In an interview this week with Bill Gates, he suggested that the use of robots should be taxed more or less equivalently to the humans they replace.
The logic is at first sight appealing and irrefutable. Robots displace jobs that would have been done by humans who pay income taxes, social security taxes and insurances, (depending on where you are in the world). But Robots do not pay any tax at all, ergo, there should be a tax on robots to make up for the government’s shortfall. Added to which, there is the ongoing cost of social security and other safety-nets designed to support people who have fallen on hard times.
Gates raises a fascinating point although it should be said he is not the only one. Many socialist governments have raised the same issue but, in a classic case of ‘poacher turned gamekeeper’, Bill Gates whose inventions such as Excel, have led to swathes of jobs disappearing from the workplace is now seeking to reverse or at least slow the trend.
But the implementation of a Robot Tax (for want of a better phrase) raises significant issues, including, but not limited to,
1. Who pays the tax?
2. What is a robot?
3. Will innovation suffer?
We’ll leave the argument about who pays the tax to the politicians. Should it be the robot manufacturers or the end users that deploy robots? Perhaps it should be both or neither? see below.
The most pressing issues is, what is a robot? In recent months, we have been discussing accounting robots, not physical devices, but Artificial Intelligence (AI) led applications that take repetitive high volume tasks such as reconciliations and certain tasks in the financial close and perform them quicker and more accurately than any human being. But it’s not just AI that is displacing jobs…….it’s automation in general.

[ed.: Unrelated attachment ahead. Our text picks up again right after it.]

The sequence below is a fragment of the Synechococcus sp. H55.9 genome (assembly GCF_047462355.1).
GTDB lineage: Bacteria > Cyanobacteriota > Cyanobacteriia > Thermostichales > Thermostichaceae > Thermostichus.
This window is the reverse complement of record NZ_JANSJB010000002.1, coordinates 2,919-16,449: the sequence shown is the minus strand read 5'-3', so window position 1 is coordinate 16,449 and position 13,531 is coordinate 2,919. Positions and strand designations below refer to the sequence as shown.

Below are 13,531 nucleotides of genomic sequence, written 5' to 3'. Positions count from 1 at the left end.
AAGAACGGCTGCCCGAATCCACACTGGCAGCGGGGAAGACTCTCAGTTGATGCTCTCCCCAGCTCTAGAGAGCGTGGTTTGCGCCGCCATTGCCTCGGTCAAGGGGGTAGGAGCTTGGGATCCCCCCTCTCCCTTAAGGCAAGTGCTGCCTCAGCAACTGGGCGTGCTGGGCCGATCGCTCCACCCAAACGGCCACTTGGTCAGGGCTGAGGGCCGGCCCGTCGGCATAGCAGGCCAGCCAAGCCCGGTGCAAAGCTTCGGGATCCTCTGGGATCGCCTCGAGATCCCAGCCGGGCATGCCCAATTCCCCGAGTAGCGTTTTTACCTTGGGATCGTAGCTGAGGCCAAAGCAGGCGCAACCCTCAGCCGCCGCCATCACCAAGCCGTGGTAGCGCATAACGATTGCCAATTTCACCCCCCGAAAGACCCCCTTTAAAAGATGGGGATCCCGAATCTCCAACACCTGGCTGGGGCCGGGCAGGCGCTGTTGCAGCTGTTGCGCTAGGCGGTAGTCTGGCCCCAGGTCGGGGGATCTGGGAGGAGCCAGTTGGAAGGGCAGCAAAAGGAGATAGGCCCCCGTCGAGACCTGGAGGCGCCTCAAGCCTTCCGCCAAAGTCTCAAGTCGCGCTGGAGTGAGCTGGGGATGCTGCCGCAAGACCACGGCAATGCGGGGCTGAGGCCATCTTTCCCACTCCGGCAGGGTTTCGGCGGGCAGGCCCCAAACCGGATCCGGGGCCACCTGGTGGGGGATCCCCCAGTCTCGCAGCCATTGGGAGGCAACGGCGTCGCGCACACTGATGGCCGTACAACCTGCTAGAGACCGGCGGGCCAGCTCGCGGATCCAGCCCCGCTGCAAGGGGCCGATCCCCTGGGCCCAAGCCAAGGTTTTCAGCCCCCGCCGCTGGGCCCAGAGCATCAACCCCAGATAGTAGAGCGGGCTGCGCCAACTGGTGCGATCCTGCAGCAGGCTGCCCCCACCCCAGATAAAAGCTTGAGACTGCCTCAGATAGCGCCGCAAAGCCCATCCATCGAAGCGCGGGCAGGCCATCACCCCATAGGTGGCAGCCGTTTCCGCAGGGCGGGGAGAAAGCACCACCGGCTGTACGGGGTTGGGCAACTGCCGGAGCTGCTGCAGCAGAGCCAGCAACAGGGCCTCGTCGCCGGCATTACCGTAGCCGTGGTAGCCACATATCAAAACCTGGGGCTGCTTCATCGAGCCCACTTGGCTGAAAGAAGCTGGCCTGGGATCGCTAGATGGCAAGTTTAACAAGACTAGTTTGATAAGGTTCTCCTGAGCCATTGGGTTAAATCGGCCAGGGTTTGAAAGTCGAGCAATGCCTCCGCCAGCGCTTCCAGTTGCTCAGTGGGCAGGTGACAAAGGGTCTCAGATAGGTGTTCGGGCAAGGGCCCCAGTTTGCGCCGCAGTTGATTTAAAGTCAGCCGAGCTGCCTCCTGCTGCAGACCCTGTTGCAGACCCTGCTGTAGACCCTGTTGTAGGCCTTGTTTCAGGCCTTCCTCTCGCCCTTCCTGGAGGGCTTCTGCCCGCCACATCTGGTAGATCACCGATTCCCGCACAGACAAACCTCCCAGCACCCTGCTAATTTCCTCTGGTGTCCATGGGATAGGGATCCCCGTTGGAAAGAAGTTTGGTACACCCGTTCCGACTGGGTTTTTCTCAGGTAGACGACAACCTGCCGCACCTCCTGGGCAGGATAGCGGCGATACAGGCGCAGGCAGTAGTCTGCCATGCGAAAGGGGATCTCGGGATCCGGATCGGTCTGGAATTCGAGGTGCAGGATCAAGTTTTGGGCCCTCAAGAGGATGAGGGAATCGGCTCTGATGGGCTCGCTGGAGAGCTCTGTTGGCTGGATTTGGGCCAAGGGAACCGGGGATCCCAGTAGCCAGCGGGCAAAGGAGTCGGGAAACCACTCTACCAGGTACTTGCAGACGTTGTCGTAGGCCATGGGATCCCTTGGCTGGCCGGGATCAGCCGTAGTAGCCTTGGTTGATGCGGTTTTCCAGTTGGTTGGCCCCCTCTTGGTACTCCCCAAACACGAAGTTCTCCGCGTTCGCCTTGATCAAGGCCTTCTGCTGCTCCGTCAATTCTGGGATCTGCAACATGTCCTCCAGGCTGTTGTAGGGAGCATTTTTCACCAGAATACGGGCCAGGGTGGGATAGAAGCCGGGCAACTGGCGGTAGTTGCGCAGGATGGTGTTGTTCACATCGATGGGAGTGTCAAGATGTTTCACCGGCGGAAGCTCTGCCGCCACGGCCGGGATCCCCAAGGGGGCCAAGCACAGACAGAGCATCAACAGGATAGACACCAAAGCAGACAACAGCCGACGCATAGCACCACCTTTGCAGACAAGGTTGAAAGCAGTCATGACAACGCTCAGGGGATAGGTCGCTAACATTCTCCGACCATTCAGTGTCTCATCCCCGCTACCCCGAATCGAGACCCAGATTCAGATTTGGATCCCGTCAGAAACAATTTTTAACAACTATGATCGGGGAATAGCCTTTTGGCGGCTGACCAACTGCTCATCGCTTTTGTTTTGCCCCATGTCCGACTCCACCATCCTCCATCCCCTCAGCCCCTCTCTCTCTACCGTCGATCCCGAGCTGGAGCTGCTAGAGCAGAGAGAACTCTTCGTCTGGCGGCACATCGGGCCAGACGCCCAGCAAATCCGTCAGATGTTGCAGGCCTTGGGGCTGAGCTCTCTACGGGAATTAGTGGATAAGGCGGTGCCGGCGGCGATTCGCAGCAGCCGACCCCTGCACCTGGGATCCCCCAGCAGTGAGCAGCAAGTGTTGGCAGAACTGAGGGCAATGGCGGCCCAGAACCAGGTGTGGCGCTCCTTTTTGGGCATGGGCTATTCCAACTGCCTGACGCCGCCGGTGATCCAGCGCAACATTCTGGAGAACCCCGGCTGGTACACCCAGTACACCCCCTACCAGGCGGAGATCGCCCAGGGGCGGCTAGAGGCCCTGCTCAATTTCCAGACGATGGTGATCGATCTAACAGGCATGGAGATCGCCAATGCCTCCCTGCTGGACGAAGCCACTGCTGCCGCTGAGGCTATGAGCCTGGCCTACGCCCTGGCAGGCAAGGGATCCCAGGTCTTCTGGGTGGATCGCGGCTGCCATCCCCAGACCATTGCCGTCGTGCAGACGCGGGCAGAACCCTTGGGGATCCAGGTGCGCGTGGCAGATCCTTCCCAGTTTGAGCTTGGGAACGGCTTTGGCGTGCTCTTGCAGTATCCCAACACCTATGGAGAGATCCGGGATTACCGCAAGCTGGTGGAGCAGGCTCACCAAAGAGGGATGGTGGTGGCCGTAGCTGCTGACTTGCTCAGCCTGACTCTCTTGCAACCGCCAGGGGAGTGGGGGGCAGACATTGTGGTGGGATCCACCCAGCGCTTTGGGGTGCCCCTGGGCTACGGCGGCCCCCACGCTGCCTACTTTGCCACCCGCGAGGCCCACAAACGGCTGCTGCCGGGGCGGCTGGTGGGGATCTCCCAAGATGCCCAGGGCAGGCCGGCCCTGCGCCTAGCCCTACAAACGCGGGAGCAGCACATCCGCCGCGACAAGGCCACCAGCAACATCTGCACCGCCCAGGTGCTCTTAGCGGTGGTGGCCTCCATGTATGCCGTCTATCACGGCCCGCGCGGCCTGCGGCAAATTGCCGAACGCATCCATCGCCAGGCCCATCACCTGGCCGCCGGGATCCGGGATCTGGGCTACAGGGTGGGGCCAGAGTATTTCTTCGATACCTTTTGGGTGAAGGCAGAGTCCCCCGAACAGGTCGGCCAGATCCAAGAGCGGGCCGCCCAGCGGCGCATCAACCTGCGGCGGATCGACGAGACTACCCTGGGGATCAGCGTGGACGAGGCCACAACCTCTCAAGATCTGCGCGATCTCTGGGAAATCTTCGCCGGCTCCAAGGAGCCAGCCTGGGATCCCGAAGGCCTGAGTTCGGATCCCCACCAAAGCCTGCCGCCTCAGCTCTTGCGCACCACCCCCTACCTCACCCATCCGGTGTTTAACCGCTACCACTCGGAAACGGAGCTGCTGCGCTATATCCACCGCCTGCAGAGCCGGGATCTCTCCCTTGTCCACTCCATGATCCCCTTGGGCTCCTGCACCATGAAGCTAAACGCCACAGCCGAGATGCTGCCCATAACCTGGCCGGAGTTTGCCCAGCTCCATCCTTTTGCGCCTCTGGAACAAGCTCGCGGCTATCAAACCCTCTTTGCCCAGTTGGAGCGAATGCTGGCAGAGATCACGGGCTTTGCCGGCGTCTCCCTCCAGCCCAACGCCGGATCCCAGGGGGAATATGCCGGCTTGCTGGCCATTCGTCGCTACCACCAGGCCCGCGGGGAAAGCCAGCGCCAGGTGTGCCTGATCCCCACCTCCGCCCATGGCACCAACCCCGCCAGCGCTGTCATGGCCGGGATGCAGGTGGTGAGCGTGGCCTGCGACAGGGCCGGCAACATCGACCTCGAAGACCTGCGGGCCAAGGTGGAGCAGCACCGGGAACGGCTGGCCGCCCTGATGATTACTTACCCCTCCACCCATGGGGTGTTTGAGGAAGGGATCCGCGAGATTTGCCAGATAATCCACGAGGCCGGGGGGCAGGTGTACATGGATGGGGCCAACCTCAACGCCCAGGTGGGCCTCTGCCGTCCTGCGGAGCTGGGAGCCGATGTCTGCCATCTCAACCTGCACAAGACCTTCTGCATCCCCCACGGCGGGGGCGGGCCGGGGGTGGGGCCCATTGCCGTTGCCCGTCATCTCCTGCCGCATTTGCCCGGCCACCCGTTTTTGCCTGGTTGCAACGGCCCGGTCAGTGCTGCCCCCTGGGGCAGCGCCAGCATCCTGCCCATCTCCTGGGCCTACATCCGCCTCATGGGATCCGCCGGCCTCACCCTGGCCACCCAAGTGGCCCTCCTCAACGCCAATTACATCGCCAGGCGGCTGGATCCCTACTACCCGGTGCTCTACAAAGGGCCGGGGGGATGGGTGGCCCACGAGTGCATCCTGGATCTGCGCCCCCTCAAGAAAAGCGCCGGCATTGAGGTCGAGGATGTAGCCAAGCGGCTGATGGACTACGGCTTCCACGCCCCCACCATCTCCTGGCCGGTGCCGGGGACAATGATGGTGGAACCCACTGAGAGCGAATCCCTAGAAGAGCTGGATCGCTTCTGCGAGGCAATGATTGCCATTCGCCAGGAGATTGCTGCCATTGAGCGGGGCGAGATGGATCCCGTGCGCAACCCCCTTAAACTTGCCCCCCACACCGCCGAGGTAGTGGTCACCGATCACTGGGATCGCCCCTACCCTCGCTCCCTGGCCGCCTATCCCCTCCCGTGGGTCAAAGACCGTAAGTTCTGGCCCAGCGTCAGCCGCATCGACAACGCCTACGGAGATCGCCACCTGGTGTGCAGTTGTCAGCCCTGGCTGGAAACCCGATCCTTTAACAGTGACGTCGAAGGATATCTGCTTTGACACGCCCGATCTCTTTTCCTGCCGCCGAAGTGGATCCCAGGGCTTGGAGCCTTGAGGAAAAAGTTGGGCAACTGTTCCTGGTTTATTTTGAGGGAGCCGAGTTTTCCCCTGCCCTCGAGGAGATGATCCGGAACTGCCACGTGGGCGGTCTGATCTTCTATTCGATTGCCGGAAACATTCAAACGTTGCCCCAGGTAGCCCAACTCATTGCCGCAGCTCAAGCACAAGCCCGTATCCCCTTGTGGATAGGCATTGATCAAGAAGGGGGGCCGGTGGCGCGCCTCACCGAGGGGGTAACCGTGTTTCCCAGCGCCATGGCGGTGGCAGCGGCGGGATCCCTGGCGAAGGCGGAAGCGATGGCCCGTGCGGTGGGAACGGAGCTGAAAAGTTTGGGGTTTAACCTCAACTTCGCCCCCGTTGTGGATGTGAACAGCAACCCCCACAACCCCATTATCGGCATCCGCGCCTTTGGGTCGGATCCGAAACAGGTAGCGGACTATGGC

The move to the cloud is ravaging IT jobs, collaborative technologies and instant communications are displacing email systems and all the workers that rely on them for their livelihood. Workflows and mobile telephones are displacing clerical workers. So where does one draw the line?
Robots may grab the public’s imagination and the newspaper headlines but the problem is automation in general and it would be discriminatory to impose a tax merely on traditional robots.
And if we tax innovation, where to next? Gates is quoted as saying, “It is really bad if people have more fear about what innovation is going to do than they have enthusiasm”. He believes it is better to tax automation than ban it. But I have news for Gates – the ‘genie is out of the bottle’. Consumers would rather do without new clothes than miss out on the latest iPhone, computer game or app.
And have you seen the latest programmable toys for toddlers? For example, the Fisher-Price Code-a-Pillar to teach programming (robotics actually) to children aged 3 to 8 years or Cubelets® Robot Blocks which “make it fast and easy to engage children as young as four in learning by building robots” or Cubetto “Teach your child to code before they can read”.
The toy industry has a new lease of life thanks to robotics. We shouldn’t be remorseful about the march of progress. Yes, automation may have a social cost but lack of innovation in an increasingly complex and polluted world could be more devastating. Lots of things can be taxed, but it shouldn’t be our creativity.